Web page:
This article defines and briefly explains the various names and labels given to activities and practices anticipating or foreseeing the future. Indeed, from risk management to Strategic Foresight and Warning (SF&W) the field of anticipation includes many perspectives and practices centred on different themes. Meanwhile, various actors use different names for SF&W, or very similar approaches. It is thus important to clarify what various labels and names mean, even if borders between categories are often fuzzy.
Risk management is codified by the International Organization for Standardization (ISO). It is aimed at any organisation concerned with risk, be it public or private (Sandrine Tranchard, “The new ISO 31000 keeps risk management simple“, ISO News, 15 Feb 2018). Its forebear is actuarial science, i.e. methodologies to assess risk in insurance and finance (e.g. […]
When dealing with the future, we use a language that includes specific notions such as the expression of probability and of impacts. In terms of probability, for example, we use words such as “likely” and for impacts terms such as “severe”. Furthermore, to be truly complete, we should add a confidence judgement. As explained by […]
This second article on The Black Swan: the impact of the highly improbable by Nassim Nicholas Taleb emphasises some of the author’s points that are crucial for foresight and warning. Likewise, they are necessary for any work dealing with the future and its anticipation, from risk management to horizon scanning through early warning.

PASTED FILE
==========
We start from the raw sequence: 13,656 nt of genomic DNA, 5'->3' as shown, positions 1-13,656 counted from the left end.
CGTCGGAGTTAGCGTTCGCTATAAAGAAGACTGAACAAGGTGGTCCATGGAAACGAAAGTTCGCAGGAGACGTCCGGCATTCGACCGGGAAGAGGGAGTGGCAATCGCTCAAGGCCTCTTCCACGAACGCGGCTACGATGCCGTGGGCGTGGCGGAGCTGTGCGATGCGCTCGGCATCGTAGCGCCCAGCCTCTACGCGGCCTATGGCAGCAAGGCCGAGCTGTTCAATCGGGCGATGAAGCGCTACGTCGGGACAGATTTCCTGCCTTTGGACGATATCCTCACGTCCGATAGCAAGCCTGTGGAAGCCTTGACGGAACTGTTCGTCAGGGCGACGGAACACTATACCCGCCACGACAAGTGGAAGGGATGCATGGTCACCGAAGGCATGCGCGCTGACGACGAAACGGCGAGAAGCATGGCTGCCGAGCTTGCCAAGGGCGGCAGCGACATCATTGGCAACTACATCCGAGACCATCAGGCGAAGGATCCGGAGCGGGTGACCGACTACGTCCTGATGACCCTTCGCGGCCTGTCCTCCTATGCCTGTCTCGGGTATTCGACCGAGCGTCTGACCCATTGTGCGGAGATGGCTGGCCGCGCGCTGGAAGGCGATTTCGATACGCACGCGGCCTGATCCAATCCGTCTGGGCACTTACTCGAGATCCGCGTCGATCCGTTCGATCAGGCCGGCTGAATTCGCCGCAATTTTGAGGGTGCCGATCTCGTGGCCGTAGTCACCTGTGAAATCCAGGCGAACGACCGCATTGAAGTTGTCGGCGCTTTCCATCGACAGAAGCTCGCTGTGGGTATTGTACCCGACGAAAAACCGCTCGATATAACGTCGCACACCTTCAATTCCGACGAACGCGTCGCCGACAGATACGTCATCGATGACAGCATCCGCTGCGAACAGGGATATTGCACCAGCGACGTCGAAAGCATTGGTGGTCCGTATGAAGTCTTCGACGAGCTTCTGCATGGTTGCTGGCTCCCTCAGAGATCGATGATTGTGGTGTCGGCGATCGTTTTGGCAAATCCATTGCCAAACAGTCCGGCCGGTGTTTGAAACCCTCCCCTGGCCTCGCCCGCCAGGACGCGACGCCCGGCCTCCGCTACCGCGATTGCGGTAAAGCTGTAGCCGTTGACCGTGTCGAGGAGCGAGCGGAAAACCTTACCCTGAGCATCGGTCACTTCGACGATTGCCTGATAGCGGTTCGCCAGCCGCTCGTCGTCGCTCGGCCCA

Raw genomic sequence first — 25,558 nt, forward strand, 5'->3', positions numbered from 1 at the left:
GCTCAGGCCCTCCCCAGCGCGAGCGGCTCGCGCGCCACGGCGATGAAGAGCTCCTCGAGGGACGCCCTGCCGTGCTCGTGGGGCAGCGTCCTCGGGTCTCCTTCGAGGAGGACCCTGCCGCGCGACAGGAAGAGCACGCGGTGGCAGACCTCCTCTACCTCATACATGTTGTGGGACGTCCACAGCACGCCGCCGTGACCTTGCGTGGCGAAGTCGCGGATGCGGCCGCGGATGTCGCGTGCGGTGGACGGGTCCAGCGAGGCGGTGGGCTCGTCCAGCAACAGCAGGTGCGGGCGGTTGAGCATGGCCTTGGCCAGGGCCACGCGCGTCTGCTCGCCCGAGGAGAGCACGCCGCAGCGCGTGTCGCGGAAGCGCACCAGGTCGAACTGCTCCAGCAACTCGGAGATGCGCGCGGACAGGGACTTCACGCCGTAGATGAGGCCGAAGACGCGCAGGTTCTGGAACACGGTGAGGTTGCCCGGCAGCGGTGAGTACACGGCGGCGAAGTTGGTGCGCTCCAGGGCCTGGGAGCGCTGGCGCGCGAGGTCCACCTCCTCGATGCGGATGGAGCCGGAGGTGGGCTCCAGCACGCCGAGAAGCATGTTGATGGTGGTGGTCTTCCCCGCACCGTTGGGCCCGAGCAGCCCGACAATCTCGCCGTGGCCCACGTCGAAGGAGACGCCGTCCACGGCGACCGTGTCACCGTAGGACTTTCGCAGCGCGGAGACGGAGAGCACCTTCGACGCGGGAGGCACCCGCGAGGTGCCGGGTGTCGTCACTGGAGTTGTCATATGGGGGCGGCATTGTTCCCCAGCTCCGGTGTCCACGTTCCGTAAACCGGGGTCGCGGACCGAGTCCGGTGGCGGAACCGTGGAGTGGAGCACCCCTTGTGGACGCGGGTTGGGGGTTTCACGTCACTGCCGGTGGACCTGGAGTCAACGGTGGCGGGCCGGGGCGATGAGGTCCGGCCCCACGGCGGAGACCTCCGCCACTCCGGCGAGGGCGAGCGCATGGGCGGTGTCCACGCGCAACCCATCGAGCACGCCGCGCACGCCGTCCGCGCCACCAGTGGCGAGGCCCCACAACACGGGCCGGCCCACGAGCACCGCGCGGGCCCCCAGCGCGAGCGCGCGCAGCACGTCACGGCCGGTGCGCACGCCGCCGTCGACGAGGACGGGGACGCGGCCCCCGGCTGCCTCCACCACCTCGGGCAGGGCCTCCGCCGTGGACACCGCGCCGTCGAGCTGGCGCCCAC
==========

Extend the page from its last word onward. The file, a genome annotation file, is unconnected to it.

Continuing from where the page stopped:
The methodology of SF&W and risk management allows addressing these points. They should become rules and principles all analysts follow. Indeed, without paying attention to them, good analysis is impossible. The first article on The Black Swan can be accessed here.
(Notably pp.190-200) Considering uncertainty, but also our imperfect condition of human beings, the complexity of the social world, feedbacks, our more than insufficient knowledge and understanding, we must ….
Editorial – Information Wars – Information or more broadly belief-based wars seem to multiply right now, relayed by many official declarations, articles and analyses, although fortunately not all. This is a worrying phenomenon because it leads to direct polarization (enhancing feelings of threat, fear, “all because of an evil other that must be fought”) and to inaccurate analyses, which in turn also fuel polarization. Information wars: propaganda, biases and conspiracy theories We can see this phenomenon at work regarding Ukraine, Iraq, or, in a lesser way because the spotlight is not right now directed at this issue, China and the various disputes in the East and South China Seas. In Iraq, the way the al-Maliki government accuses Saudi Arabia to support ISIS, when actually a more […]